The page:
On the right column of the graph are the outputs. Some transactions may have labels such as “ANON_” or wallet names here. These are automatically imported from

In the example, there are 81 total inputs. Of these 81 inputs, 46 inputs share a common previous transaction which are color-coded. Observe that index 2 and index 3 are both pink, for example. In total this address (6c8df...2d3) appears four times in the transaction.

Clicking on the left bracket (<) will open a link to the previous transaction in Notice that the links for both index 2 and 3 are the same transaction.

Understanding Clusters

The center column visualizes clustered inputs and outputs that have been regrouped as being part of the same entity or owner (this could be the same exchange, or individual wallet, and so forth). As mentioned in the previous section, there is a color box depicted next to an address in the input list. This color maps to the color of the bands shown here. An orange band indicates being identified in the same cluster. For merged inputs, this denotes coming from the same transaction while for merged outputs, it means they were spent by the same transaction. A red band indicates a relation between the two clusters, or in other words address reuse.

Green bands, on the other hand, display a lack of any deterministic links. An example chart with can be found in the next section.

In the above example, observe input 22 and 36. Looking at the TXIDS for 22 and 36 in the left column one can observe these are indeed the same previous transaction (c5896…dc0), listed in light green. This means the two inputs originate from the same transaction. In this example we can see the 2 inputs mixed together previously.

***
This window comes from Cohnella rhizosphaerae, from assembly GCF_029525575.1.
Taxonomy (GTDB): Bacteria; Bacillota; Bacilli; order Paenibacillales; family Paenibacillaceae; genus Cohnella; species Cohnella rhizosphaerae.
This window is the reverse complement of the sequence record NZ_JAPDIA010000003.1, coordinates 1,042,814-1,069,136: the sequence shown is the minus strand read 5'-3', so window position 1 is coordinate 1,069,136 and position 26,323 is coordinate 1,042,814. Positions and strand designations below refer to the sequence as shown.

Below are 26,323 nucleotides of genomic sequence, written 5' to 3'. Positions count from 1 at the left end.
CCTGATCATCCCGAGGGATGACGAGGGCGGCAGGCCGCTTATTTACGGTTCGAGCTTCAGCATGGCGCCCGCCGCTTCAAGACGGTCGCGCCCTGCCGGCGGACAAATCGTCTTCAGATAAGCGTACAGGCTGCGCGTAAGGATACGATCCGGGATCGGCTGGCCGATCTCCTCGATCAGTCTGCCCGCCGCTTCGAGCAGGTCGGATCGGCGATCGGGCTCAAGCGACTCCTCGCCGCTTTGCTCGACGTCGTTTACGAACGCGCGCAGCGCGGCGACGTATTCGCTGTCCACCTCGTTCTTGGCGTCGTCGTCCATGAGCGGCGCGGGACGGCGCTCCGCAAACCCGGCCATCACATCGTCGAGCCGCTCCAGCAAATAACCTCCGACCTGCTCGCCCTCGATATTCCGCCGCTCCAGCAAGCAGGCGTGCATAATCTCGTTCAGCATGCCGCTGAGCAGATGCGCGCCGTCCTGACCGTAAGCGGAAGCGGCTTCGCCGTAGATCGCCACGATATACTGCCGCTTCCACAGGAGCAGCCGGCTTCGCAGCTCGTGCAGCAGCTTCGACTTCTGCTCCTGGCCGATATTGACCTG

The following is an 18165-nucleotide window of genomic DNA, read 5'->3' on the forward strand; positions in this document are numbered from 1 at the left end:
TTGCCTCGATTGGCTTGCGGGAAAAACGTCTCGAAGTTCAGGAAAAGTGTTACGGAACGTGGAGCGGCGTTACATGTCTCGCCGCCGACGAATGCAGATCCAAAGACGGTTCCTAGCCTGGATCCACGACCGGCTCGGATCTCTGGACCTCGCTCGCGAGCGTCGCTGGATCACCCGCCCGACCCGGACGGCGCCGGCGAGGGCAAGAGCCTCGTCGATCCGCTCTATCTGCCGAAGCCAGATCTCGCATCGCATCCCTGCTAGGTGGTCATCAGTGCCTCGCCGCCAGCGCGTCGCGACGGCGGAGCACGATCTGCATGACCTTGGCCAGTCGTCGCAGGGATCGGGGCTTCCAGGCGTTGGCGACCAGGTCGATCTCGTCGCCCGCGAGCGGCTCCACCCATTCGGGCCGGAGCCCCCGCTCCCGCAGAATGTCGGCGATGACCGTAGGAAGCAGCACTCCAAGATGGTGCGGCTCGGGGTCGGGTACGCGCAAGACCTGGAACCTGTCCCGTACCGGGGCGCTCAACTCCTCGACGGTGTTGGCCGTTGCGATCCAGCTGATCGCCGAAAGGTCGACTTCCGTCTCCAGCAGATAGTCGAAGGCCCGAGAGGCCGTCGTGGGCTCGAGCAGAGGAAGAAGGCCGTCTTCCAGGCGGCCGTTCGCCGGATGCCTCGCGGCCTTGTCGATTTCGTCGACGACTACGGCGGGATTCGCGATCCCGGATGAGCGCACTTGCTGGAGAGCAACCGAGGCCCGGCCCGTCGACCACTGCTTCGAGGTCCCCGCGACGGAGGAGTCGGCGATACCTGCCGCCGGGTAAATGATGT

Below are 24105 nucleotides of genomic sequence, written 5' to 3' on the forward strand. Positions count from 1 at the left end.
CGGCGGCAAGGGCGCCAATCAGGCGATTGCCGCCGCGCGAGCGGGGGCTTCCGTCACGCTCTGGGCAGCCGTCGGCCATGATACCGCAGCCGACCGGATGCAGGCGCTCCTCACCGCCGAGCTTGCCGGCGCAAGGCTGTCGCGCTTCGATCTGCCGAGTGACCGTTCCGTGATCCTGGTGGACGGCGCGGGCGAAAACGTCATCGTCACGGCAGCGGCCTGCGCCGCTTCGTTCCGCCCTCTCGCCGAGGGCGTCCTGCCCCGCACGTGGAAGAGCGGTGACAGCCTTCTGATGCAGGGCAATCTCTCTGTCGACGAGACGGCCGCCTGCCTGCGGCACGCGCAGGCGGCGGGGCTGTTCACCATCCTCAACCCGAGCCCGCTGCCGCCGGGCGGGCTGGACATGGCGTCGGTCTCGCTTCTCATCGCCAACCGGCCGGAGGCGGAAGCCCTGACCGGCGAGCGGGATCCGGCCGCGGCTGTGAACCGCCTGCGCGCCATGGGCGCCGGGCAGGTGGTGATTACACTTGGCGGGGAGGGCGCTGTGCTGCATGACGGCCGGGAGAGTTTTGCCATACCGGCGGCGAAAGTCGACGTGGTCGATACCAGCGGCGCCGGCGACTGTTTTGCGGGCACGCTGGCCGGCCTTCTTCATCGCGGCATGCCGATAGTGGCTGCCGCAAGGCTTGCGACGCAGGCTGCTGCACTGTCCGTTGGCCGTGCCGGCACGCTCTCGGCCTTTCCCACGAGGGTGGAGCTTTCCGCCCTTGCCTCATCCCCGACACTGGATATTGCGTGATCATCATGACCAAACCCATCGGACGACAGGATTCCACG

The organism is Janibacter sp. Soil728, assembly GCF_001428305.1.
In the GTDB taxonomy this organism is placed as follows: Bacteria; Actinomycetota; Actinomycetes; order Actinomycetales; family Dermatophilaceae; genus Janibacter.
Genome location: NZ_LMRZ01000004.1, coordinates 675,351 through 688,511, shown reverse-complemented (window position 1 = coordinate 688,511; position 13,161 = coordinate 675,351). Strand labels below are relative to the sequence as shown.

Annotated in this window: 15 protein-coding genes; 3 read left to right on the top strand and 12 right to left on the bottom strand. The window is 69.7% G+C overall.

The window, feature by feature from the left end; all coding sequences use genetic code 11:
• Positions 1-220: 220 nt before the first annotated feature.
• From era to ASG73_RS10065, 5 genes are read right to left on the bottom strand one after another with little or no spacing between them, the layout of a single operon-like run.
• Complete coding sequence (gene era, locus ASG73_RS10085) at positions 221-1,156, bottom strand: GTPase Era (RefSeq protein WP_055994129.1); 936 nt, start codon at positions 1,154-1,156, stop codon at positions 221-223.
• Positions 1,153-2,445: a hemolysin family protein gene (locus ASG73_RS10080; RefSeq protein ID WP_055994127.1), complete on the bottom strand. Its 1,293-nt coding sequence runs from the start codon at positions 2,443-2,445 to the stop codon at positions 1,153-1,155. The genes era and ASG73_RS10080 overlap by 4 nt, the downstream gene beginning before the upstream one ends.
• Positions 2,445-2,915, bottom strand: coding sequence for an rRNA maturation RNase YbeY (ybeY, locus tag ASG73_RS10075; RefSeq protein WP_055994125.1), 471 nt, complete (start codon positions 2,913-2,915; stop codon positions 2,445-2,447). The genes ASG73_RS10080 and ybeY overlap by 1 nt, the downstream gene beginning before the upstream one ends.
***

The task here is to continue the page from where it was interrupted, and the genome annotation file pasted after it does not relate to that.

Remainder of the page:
In the following example, observe that inputs 1, 53, 71, and 74 are red, indicating address reuse. Looking at their addresses in the left column one can observe these are indeed the same address (bc1qg…2du), listed in cyan. This means these two clusters belong to the same wallet.

In the next example, inputs 5, 55, and 80 are related to output 97 via input 55.

Although output 97 is not spent yet, it will bring its problematic history with it once it is spent.

Address bc1qt…azv on the list of inputs

Observe input 55 in the list of inputs. This same address is used in output 97.

Address bc1qt…azv also on the list of outputs

Example Graphs

A CoinJoin using Samourai Whirlpool:

In the above CoinJoin, the Boltzmann information is returned whereas in the previous example of the large transaction it was not. Since this is a small transaction the system can easily return its analysis.

The above CoinJoin transaction has five inputs each with an equal amount of inputs (.05 ฿). There are no deterministic links meaning that the probability of a link between an input to an output is zero. This is considered good privacy. Transaction (TX) efficiency compares transaction entropy to the “best possible transaction” with the same number of inputs and outputs. 100% is considered good privacy.